President Donald Trump announced late Monday that he intends to nominate a former agrochemical industry official to lead the Department of the Interior’s Fish and Wildlife Service (FWS).
The selection of Aurelia Skipwith, who worked at Monsanto for six years, to head FWS carries on a Trump administration trend of filling top environmental regulatory positions with officials from companies regulated by the agency. If confirmed by the U.S. Senate, Skipwith’s duties will include enforcing federal wildlife laws, protecting endangered species, managing migratory birds, and conserving and restoring wildlife habitat.
Environmental and conservation groups largely condemned Skipwith’s nomination, noting that she spent the past year and a half at the Interior Department helping to oversee the administration’s dismantling of wildlife and national monument protections.
Skipwith worked for seed and pesticide giant Monsanto from 2006 to 2012, finishing her time at the company in its corporate affairs department. Skipwith currently serves as deputy assistant secretary for Fish, Wildlife and Parks at the Interior Department, where she is responsible for the protection of lands and water in national parks and the wildlife refuge system.
“Ms. Skipwith’s nomination is business as usual for an administration that has sought to reward its allies at the expense of public lands and wildlife,” Chris Saeger, executive director of the Western Values Project, said Tuesday.
In a statement, Saeger alluded to Interior Secretary Ryan Zinke’s recent announcement that the department would make a “grand pivot to conservation.”
“If appointing a darling of corporate special interest to become the country’s top wildlife manager” is what Zinke intended with his announcement, Saeger said, “then it’s clear he was never serious to begin with.”
The Center for Biological Diversity highlighted the fact that Skipwith has been working in the Trump administration since April 2017. During this time, the department has had a bulls-eye on protections for migratory birds, endangered species, and national monuments.
“Skipwith will always put the interests of her old boss Monsanto and other polluters ahead of America’s wildlife and help the most anti-environmental administration in history do even more damage,” Brett Hartl, government affairs director at the Center for Biological Diversity, said Tuesday in a statement.
Monsanto was one of almost two dozen major corporations that bankrolled Trump’s inauguration festivities. The company reported giving $25,000 to the inauguration committee.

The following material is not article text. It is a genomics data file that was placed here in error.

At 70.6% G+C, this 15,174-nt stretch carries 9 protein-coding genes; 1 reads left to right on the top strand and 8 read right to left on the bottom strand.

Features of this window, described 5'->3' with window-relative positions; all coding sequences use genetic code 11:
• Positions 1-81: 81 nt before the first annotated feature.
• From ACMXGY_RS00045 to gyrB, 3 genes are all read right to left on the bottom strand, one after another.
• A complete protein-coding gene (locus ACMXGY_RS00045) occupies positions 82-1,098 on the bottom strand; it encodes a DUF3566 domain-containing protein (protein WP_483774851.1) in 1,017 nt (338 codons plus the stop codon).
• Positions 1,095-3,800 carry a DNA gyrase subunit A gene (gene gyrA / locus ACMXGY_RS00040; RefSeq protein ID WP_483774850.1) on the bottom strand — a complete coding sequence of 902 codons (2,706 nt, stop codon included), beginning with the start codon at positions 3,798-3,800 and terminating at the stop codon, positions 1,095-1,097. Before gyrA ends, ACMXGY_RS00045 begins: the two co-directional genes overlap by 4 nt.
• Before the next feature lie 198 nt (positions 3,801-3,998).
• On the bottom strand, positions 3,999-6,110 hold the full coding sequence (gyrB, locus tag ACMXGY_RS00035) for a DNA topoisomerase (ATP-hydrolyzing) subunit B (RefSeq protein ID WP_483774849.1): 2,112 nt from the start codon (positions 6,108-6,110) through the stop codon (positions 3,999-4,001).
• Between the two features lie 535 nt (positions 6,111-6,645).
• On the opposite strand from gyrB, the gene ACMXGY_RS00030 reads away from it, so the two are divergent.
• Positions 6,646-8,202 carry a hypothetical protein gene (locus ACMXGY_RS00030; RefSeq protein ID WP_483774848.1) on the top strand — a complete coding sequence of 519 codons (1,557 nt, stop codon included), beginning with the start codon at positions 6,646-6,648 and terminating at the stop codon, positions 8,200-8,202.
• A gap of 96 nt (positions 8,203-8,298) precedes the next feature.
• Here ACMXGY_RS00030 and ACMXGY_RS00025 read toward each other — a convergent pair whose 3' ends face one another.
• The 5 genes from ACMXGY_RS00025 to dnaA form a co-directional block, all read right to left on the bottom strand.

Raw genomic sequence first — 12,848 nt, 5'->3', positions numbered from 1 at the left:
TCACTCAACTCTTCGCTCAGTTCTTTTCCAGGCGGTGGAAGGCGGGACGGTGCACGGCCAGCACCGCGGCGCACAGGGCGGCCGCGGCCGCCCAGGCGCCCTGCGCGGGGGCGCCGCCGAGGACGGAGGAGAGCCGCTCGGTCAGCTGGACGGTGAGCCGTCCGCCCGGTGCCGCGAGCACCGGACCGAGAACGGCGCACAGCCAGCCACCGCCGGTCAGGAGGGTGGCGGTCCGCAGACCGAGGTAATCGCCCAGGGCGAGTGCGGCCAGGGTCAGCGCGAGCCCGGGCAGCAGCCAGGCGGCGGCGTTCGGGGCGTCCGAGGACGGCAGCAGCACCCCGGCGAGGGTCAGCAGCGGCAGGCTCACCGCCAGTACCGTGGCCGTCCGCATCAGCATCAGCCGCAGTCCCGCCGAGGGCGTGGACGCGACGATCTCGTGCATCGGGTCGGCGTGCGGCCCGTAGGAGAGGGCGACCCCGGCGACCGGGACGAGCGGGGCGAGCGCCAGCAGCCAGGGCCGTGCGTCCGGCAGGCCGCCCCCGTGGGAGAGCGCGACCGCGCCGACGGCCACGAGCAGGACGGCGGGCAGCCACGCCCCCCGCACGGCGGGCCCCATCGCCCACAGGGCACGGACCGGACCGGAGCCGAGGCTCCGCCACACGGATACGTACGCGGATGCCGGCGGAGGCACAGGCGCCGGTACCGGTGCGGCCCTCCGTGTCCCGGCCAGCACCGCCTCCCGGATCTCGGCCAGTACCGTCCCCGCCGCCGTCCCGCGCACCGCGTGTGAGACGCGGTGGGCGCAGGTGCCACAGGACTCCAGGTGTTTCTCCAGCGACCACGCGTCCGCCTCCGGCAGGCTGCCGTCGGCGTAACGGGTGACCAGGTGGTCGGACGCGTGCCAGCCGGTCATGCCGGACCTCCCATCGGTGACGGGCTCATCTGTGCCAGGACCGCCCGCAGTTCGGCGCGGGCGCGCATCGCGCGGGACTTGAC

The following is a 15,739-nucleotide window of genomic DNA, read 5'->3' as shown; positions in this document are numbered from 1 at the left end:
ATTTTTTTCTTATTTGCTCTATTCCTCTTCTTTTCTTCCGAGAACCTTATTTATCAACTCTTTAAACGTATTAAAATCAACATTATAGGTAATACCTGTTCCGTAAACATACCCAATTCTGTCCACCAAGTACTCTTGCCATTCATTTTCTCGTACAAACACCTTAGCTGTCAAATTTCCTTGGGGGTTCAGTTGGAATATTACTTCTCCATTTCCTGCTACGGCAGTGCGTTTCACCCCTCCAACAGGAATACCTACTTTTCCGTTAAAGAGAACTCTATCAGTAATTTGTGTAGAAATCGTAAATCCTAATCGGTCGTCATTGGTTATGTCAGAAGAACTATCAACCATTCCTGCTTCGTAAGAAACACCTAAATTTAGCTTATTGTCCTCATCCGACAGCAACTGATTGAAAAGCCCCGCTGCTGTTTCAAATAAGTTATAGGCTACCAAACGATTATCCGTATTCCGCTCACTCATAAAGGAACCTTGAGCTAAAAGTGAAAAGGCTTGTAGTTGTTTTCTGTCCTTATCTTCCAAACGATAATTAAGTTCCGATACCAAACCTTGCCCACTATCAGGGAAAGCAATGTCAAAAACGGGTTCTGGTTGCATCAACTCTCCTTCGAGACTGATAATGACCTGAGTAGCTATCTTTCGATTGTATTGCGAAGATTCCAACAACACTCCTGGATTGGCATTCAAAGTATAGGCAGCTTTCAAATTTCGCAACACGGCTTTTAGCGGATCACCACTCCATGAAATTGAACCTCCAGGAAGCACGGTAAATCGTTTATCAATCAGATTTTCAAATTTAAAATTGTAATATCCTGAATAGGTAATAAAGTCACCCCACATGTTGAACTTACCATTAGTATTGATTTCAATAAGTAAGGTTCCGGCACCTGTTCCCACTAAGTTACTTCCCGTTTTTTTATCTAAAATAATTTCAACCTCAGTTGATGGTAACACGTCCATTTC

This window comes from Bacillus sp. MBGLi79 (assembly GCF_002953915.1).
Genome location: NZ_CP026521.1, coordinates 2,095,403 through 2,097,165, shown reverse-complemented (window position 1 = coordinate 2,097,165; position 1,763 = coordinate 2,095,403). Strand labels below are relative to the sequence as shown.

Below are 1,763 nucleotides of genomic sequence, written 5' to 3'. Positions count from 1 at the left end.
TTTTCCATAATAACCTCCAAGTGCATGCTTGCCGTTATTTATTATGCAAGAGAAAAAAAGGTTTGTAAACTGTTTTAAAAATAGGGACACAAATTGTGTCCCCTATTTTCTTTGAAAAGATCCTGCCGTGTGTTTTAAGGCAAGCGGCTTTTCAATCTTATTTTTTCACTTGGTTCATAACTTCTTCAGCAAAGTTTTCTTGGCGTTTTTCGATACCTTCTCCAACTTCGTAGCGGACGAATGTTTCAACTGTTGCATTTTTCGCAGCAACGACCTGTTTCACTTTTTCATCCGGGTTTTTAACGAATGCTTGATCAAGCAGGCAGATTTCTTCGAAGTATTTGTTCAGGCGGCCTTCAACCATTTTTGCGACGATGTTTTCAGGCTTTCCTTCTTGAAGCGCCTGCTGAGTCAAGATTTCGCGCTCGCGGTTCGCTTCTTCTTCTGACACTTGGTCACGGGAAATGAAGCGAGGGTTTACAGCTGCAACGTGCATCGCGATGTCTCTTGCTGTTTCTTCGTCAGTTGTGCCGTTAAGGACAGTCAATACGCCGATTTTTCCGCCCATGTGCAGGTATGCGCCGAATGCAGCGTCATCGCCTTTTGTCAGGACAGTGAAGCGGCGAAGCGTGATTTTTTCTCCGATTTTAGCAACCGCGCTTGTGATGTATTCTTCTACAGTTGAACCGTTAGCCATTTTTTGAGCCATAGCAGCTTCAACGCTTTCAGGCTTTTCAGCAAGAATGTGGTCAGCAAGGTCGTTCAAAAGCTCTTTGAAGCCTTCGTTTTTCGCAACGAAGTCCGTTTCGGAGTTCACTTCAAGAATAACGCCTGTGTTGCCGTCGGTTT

From June 2017 to August 2018, when he left the Interior Department, Greg Sheehan served as deputy director of the Fish and Wildlife Service and acting head of the agency. Jim Kurth currently serves as deputy director “exercising the authority of the director.”
Skipwith has a master’s degree in molecular genetics from Purdue University and a law degree from the University of Kentucky College of Law. Prior to joining the Trump administration, Skipwith worked as assistant corporate counsel and regulatory affairs coordinator for Alltech Inc., a Kentucky-based company that develops agricultural products for use in livestock and crop farming. According to her LinkedIn page, she also served as co-founder and general counsel of AVC Global, an “agricultural value chain platform.” She is the first African American ever to be nominated to head FWS.
“She has helped lead some of my top priorities for getting more people to enjoy our public lands, like expanding access for hunting and fishing, recognizing National Urban Refuge Day, and designating sites on the African American Civil Rights Network. I look forward to her speedy confirmation,” Zinke said Tuesday in a statement.
Under current U.S. law, the Center for Biological Diversity said a president cannot appoint a person to run FWS unless the person is “by reason of scientific education and experience, knowledgeable in the principles of fisheries and wildlife management.” Skipwith’s nomination breaks with decades of tradition from presidential administrations of both parties “in that she has neither education nor experience in fisheries and wildlife management,” the environmental group said.
In spring of 2017, FWS ended the first nationwide biological reviews that assessed the impacts of pesticides on endangered species. In August, it reversed a 2014 decision prohibiting bee-killing neonicotinoid pesticides and genetically modified, pesticide-resistant crops on national wildlife refuges.
Ducks Unlimited CEO Dale Hall welcomed Skipwith’s nomination as director of the FWS. “We hope this nomination moves forward quickly,” Hall said Tuesday in a statement.